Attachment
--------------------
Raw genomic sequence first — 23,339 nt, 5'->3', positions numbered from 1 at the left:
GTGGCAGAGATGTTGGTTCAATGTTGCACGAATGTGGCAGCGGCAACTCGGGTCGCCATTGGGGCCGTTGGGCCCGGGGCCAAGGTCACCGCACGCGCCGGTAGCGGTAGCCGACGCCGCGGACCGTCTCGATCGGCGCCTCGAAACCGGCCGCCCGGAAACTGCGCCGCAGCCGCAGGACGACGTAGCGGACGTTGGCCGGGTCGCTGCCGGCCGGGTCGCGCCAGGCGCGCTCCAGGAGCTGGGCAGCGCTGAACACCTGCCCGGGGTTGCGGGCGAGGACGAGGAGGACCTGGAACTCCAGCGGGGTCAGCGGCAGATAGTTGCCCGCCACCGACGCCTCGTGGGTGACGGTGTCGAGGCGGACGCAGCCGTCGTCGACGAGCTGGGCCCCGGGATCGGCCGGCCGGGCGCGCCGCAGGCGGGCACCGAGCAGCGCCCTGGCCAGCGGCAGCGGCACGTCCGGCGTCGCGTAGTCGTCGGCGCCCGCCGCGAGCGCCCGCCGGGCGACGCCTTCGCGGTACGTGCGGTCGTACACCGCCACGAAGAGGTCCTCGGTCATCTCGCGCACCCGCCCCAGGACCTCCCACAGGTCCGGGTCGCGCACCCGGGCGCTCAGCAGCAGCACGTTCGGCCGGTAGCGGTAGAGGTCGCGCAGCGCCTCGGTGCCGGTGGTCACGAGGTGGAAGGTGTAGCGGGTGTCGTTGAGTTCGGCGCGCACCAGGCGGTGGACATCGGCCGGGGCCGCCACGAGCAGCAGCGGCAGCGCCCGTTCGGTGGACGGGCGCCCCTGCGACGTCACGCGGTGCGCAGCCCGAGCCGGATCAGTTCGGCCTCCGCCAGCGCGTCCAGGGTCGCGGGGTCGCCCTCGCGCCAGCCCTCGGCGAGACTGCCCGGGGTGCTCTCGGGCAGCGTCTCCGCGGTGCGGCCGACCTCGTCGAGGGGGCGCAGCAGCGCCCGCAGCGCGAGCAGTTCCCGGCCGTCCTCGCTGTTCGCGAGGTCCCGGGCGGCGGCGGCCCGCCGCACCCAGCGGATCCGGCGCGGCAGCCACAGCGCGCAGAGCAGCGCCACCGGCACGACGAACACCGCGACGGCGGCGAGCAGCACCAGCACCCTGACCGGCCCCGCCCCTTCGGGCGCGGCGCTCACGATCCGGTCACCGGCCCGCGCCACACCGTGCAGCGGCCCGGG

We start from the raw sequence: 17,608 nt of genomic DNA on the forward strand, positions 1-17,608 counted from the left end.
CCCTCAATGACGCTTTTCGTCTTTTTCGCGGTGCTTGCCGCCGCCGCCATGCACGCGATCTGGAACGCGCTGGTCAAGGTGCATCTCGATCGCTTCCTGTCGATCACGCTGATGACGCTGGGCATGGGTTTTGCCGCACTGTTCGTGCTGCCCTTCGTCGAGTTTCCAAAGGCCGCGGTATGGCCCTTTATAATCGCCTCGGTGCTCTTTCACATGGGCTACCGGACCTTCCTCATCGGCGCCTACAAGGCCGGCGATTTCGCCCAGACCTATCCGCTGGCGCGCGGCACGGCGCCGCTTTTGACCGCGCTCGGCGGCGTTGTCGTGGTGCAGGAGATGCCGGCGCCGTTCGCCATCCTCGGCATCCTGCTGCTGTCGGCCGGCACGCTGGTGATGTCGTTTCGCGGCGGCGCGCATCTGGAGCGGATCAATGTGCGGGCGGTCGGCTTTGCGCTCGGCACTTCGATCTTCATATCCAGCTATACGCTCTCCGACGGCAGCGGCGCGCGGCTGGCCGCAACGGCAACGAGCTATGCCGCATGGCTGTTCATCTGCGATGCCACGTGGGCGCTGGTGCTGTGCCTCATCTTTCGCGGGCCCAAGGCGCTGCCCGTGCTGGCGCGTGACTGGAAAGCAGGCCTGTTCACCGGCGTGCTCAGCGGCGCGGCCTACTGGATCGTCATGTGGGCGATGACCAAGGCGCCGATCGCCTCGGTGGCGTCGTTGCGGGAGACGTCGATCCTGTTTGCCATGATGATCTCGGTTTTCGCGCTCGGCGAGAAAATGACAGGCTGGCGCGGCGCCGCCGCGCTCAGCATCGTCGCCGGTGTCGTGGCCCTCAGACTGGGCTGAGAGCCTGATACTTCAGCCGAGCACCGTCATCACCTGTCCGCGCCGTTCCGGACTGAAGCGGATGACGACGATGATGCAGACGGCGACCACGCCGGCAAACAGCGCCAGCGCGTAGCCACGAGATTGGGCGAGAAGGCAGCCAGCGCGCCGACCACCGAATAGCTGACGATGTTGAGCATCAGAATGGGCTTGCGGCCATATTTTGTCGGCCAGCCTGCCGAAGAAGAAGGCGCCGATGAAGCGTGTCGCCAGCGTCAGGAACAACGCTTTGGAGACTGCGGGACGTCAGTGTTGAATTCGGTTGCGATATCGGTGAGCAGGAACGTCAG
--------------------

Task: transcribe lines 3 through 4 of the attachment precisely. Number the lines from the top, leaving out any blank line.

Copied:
We start from the raw sequence: 17,608 nt of genomic DNA on the forward strand, positions 1-17,608 counted from the left end.
CCCTCAATGACGCTTTTCGTCTTTTTCGCGGTGCTTGCCGCCGCCGCCATGCACGCGATCTGGAACGCGCTGGTCAAGGTGCATCTCGATCGCTTCCTGTCGATCACGCTGATGACGCTGGGCATGGGTTTTGCCGCACTGTTCGTGCTGCCCTTCGTCGAGTTTCCAAAGGCCGCGGTATGGCCCTTTATAATCGCCTCGGTGCTCTTTCACATGGGCTACCGGACCTTCCTCATCGGCGCCTACAAGGCCGGCGATTTCGCCCAGACCTATCCGCTGGCGCGCGGCACGGCGCCGCTTTTGACCGCGCTCGGCGGCGTTGTCGTGGTGCAGGAGATGCCGGCGCCGTTCGCCATCCTCGGCATCCTGCTGCTGTCGGCCGGCACGCTGGTGATGTCGTTTCGCGGCGGCGCGCATCTGGAGCGGATCAATGTGCGGGCGGTCGGCTTTGCGCTCGGCACTTCGATCTTCATATCCAGCTATACGCTCTCCGACGGCAGCGGCGCGCGGCTGGCCGCAACGGCAACGAGCTATGCCGCATGGCTGTTCATCTGCGATGCCACGTGGGCGCTGGTGCTGTGCCTCATCTTTCGCGGGCCCAAGGCGCTGCCCGTGCTGGCGCGTGACTGGAAAGCAGGCCTGTTCACCGGCGTGCTCAGCGGCGCGGCCTACTGGATCGTCATGTGGGCGATGACCAAGGCGCCGATCGCCTCGGTGGCGTCGTTGCGGGAGACGTCGATCCTGTTTGCCATGATGATCTCGGTTTTCGCGCTCGGCGAGAAAATGACAGGCTGGCGCGGCGCCGCCGCGCTCAGCATCGTCGCCGGTGTCGTGGCCCTCAGACTGGGCTGAGAGCCTGATACTTCAGCCGAGCACCGTCATCACCTGTCCGCGCCGTTCCGGACTGAAGCGGATGACGACGATGATGCAGACGGCGACCACGCCGGCAAACAGCGCCAGCGCGTAGCCACGAGATTGGGCGAGAAGGCAGCCAGCGCGCCGACCACCGAATAGCTGACGATGTTGAGCATCAGAATGGGCTTGCGGCCATATTTTGTCGGCCAGCCTGCCGAAGAAGAAGGCGCCGATGAAGCGTGTCGCCAGCGTCAGGAACAACGCTTTGGAGACTGCGGGACGTCAGTGTTGAATTCGGTTGCGATATCGGTGAGCAGGAACGTCAG